The ink is barely dry on lisbon and already the french and Germans are contamplating a revision to suit their needs.
New York Times.
BRUSSELS â€” The European Unionâ€™s last effort to enact a new treaty took eight years, prompted referendum no votes in three nations and has so far failed to deliver convincing results.
So could the Union really be about to risk the same thing all over again?
Less than a year after the Lisbon Treaty, the blocâ€™s rule book, came into force, an effort to alter it became likely this week when France supported German calls for fresh changes â€” this time to shore up the rules governing the euro.
Policy makers in Berlin hope that the modifications will not require reopening the Lisbon Treaty, but can instead be tacked on to an uncontroversial treaty that the Union must agree to when it admits Croatia as a member.
But in the European Union, things rarely end up that simply. Already analysts warn that any new negotiation could open a Pandoraâ€™s box â€” and might trigger referendums within the bloc.
Any revision needs approval by all 27 governments. Charles Grant, director of the Center for European Reform, said that if there was a treaty change â€œthere is a danger that other countries will jump on the bandwagon and introduce their pet likes and dislikes.â€
Earlier this week, ÃÃ±igo MÃ©ndez de Vigo, a senior figure in the European Parliamentâ€™s main center-right European Peopleâ€™s Party, called for a â€œconventionâ€ to be convened if there is a treaty rewrite. Such a body spent 18 months negotiating the ill-fated European Constitution, which was rejected by French and Dutch voters in 2005.
After those no votes, the Lisbon Treaty, which replaced the constitution, was deliberately drafted to avert the need for referendums. Even so, Ireland still put the Lisbon Treaty to a nationwide vote, which was lost before being later re-run. Any repeat of this would prove a huge distraction, said one European Union foreign minister speaking on condition of anonymity because of the sensitivity of the issue.
The reason the Union is contemplating such a step lies in its biggest nation, Germany, which pays most into the bloc. After this yearâ€™s debt crisis in Greece sparked turmoil in the financial markets, Germany was ultimately forced to help put in place a massive financial backstop to stave off the prospect of a bankruptcy within the euro zone.
The life span of this so-called European Financial Stability Facility, established in May, is limited to three years, and Germany insists that any permanent replacement requires a treaty change. Only this would be enough to satisfy Germanyâ€™s constitutional court of its legitimacy.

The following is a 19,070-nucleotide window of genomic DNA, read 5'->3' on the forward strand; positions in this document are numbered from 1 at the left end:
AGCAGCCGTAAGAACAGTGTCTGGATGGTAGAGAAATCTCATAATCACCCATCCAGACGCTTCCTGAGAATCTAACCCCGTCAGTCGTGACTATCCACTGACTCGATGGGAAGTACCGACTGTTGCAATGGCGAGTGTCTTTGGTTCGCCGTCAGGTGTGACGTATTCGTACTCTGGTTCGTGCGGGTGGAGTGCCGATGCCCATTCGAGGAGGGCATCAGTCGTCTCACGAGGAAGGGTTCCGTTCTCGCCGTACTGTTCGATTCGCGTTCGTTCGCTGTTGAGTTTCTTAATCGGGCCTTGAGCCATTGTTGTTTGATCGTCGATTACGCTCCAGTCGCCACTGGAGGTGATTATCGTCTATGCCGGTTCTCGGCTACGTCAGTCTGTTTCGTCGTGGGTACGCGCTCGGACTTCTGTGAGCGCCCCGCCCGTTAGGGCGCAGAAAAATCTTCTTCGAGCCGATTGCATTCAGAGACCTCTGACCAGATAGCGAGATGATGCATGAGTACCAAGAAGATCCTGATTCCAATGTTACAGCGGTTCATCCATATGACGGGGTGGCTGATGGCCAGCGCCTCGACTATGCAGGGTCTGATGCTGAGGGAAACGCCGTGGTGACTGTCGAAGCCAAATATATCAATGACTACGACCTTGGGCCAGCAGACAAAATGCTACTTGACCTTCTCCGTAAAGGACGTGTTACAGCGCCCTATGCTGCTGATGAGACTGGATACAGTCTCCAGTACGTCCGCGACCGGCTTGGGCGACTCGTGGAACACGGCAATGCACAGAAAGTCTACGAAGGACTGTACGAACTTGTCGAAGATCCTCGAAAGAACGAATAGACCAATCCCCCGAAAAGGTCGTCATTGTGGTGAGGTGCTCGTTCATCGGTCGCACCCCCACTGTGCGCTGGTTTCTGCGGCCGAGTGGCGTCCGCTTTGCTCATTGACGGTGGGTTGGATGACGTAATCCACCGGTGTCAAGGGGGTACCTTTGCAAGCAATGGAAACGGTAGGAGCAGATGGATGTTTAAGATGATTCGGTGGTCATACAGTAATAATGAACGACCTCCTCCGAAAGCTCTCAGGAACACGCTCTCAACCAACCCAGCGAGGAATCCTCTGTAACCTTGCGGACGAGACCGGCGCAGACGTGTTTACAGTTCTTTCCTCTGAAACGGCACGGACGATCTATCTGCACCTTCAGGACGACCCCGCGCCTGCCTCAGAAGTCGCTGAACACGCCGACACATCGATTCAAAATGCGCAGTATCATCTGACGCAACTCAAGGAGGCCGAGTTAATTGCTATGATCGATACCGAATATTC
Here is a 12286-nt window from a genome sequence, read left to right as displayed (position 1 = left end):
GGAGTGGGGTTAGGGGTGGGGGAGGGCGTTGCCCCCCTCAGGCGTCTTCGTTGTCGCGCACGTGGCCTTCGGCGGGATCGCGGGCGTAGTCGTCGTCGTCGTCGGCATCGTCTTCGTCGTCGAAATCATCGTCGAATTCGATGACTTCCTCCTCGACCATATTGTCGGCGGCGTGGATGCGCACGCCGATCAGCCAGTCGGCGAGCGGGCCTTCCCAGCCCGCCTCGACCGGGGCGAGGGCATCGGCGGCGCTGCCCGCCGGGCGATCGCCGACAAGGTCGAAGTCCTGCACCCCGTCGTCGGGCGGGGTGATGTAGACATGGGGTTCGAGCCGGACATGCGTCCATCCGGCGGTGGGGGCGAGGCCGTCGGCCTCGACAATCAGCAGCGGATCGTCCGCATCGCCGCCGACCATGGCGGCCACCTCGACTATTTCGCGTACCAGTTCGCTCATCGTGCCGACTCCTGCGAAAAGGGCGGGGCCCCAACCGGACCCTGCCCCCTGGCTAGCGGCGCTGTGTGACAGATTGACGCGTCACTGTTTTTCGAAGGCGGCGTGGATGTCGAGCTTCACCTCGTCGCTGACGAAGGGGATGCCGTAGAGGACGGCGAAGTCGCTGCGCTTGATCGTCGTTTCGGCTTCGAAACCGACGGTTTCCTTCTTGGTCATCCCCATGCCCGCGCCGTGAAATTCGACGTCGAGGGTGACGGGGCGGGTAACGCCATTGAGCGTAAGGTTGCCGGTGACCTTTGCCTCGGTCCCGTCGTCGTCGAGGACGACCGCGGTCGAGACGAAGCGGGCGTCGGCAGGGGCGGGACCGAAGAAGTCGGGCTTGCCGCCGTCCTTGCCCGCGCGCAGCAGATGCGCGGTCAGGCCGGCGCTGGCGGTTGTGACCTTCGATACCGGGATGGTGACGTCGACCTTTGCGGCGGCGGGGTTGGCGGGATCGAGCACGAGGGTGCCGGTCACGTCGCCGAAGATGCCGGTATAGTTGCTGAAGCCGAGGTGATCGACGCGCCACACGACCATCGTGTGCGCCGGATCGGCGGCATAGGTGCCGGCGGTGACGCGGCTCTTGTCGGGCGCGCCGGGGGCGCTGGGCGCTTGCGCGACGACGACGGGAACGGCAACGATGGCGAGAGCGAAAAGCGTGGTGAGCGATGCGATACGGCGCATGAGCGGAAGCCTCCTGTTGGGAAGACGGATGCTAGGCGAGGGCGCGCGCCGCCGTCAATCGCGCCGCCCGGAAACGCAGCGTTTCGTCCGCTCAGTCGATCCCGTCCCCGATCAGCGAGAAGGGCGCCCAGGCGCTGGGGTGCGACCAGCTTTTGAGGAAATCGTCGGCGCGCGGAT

Germany would like new measures to permit debt restructuring for nations on the verge of default, and might also seek to penalize countries that fail to keep their economies in shape by suspending their E.U. voting rights.
Thomas Klau, senior political analyst at the European Council on Foreign Relations said, â€œIf there is no restructuring of debt it is an encouragement for bankers to lend knowing that there is an unlimited pot of E.U. money to call on.â€
France granted its support for treaty change on Monday in exchange for a softening of proposed rules on punishing countries that fail to curb deficits. With the two biggest euro-zone nations on board, the move to change the rule-book is becoming hard to resist.
But few other nations actively favor it, and neither JosÃ© Manuel Barroso, the European Commission president, nor Herman Van Rompuy, president of the European Council, is enthusiastic. One reason is technical: It is not clear that changes related to the euro could be included in Croatiaâ€™s accession treaty.
Worse are the political complications. The prospects of referendums being triggered in Ireland, and even in non-euro-zone Denmark, are high because of those nationsâ€™ constitutions.
In addition, the Czech President, Vaclav Klaus, a euro skeptic who held up the Lisbon Treaty ratification, could do the same to any new treaty.
The issue could also face hurdles in Britain, where Prime Minister David Cameron has told Germanyâ€™s chancellor, Angela Merkel, that no new powers should be transferred from Britain to the E.U. Since Britain does not use the euro, that ought to be possible. But British critics of the Union want Mr. Cameron to go further and make his agreement on a treaty change conditional on Britain regaining some powers it has already ceded to the bloc.
â€œHopefully the French and Germans and the E.U. institutions will insist on this being a very narrow and specific treaty change on euro-zone governance that would allow Cameron to face down the Conservative Euroskeptics,â€ Mr. Grant said.
Next weekâ€™s E.U. summit will be a test of whether Berlin and Paris can get their way. But the momentum is with them.